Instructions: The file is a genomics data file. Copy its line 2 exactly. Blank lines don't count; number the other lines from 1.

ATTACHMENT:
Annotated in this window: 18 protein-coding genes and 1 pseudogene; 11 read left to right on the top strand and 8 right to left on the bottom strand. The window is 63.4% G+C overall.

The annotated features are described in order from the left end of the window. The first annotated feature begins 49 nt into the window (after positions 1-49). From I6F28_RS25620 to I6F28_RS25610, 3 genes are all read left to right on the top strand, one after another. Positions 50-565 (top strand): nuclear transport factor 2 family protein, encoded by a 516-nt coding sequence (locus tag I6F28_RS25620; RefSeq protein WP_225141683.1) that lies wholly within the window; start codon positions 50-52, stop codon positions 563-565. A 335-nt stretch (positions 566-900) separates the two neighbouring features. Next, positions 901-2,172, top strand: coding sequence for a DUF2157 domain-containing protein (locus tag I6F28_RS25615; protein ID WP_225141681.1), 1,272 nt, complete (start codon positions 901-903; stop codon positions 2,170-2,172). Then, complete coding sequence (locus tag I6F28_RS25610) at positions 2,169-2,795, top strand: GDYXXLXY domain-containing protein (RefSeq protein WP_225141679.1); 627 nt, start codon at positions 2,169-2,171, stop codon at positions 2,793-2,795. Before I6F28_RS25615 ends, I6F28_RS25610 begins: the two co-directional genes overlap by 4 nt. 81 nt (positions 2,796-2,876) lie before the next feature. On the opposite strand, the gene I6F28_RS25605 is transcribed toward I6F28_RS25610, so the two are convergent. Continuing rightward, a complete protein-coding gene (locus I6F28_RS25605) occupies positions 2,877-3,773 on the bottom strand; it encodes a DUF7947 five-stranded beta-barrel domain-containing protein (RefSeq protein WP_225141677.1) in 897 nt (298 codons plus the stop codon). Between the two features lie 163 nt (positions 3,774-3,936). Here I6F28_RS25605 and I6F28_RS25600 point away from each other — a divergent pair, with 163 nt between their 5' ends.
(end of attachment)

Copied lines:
The annotated features are described in order from the left end of the window. The first annotated feature begins 49 nt into the window (after positions 1-49). From I6F28_RS25620 to I6F28_RS25610, 3 genes are all read left to right on the top strand, one after another. Positions 50-565 (top strand): nuclear transport factor 2 family protein, encoded by a 516-nt coding sequence (locus tag I6F28_RS25620; RefSeq protein WP_225141683.1) that lies wholly within the window; start codon positions 50-52, stop codon positions 563-565. A 335-nt stretch (positions 566-900) separates the two neighbouring features. Next, positions 901-2,172, top strand: coding sequence for a DUF2157 domain-containing protein (locus tag I6F28_RS25615; protein ID WP_225141681.1), 1,272 nt, complete (start codon positions 901-903; stop codon positions 2,170-2,172). Then, complete coding sequence (locus tag I6F28_RS25610) at positions 2,169-2,795, top strand: GDYXXLXY domain-containing protein (RefSeq protein WP_225141679.1); 627 nt, start codon at positions 2,169-2,171, stop codon at positions 2,793-2,795. Before I6F28_RS25615 ends, I6F28_RS25610 begins: the two co-directional genes overlap by 4 nt. 81 nt (positions 2,796-2,876) lie before the next feature. On the opposite strand, the gene I6F28_RS25605 is transcribed toward I6F28_RS25610, so the two are convergent. Continuing rightward, a complete protein-coding gene (locus I6F28_RS25605) occupies positions 2,877-3,773 on the bottom strand; it encodes a DUF7947 five-stranded beta-barrel domain-containing protein (RefSeq protein WP_225141677.1) in 897 nt (298 codons plus the stop codon). Between the two features lie 163 nt (positions 3,774-3,936). Here I6F28_RS25605 and I6F28_RS25600 point away from each other — a divergent pair, with 163 nt between their 5' ends.